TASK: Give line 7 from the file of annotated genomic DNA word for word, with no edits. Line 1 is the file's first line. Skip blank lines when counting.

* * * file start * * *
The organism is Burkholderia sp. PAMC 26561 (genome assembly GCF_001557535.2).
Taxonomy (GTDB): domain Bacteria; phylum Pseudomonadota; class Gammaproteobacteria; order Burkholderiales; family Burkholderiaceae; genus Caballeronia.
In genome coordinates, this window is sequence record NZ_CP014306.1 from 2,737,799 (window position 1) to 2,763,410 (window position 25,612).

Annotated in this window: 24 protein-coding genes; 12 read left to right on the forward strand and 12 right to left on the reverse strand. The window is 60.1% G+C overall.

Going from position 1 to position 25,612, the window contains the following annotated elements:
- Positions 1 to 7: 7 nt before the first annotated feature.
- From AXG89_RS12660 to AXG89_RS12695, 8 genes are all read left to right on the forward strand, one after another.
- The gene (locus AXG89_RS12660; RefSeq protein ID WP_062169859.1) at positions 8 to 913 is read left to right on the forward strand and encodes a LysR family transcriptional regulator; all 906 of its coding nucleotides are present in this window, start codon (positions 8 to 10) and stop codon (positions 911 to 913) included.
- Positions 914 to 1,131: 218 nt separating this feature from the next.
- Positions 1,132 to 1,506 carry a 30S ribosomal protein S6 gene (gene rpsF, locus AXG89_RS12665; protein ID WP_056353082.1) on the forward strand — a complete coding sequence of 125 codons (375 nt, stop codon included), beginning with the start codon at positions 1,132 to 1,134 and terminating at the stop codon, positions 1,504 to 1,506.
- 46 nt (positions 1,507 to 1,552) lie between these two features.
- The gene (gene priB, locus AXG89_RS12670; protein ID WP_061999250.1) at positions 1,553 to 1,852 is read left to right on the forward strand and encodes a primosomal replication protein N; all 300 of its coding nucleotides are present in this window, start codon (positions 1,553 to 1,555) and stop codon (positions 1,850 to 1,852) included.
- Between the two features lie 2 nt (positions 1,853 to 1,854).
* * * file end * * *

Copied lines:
- From AXG89_RS12660 to AXG89_RS12695, 8 genes are all read left to right on the forward strand, one after another.